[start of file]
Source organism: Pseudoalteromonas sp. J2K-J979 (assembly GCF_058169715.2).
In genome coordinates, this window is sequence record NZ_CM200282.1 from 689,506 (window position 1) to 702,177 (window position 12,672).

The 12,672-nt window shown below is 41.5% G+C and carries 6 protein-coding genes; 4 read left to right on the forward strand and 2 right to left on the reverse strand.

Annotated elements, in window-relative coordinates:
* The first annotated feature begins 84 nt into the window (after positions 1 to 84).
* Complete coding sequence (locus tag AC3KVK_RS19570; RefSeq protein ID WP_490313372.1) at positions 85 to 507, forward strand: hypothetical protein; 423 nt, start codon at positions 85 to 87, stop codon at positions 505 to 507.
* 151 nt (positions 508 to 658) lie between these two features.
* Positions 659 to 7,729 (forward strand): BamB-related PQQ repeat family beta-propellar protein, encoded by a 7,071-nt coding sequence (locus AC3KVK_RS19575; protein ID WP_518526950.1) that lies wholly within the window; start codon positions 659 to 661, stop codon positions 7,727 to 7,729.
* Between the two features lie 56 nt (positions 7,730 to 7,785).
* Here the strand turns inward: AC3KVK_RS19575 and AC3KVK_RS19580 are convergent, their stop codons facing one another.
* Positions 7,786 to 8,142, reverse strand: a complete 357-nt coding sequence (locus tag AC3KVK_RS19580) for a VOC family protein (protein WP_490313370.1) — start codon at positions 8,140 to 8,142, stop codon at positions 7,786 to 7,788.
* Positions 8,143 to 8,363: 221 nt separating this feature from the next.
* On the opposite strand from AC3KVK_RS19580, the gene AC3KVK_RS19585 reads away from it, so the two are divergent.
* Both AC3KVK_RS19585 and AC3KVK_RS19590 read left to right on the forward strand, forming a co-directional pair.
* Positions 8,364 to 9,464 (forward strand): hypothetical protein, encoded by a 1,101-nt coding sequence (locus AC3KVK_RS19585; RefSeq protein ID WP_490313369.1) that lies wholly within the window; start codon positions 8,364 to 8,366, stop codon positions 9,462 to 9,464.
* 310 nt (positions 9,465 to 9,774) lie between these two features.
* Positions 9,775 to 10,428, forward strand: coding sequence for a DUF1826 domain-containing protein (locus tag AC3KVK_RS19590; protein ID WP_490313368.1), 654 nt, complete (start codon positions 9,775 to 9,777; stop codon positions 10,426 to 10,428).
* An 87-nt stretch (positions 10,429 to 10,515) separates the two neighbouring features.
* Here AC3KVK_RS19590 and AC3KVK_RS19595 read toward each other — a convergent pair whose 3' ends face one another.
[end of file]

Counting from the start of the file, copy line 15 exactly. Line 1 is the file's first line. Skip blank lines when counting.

* Positions 8,364 to 9,464 (forward strand): hypothetical protein, encoded by a 1,101-nt coding sequence (locus AC3KVK_RS19585; RefSeq protein ID WP_490313369.1) that lies wholly within the window; start codon positions 8,364 to 8,366, stop codon positions 9,462 to 9,464.